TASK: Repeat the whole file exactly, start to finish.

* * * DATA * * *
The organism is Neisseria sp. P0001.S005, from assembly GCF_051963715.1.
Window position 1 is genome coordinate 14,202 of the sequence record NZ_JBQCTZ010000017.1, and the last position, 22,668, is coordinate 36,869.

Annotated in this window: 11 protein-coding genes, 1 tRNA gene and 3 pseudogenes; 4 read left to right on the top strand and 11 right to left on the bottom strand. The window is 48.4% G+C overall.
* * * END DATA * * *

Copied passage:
The organism is Neisseria sp. P0001.S005, from assembly GCF_051963715.1.
Window position 1 is genome coordinate 14,202 of the sequence record NZ_JBQCTZ010000017.1, and the last position, 22,668, is coordinate 36,869.

Annotated in this window: 11 protein-coding genes, 1 tRNA gene and 3 pseudogenes; 4 read left to right on the top strand and 11 right to left on the bottom strand. The window is 48.4% G+C overall.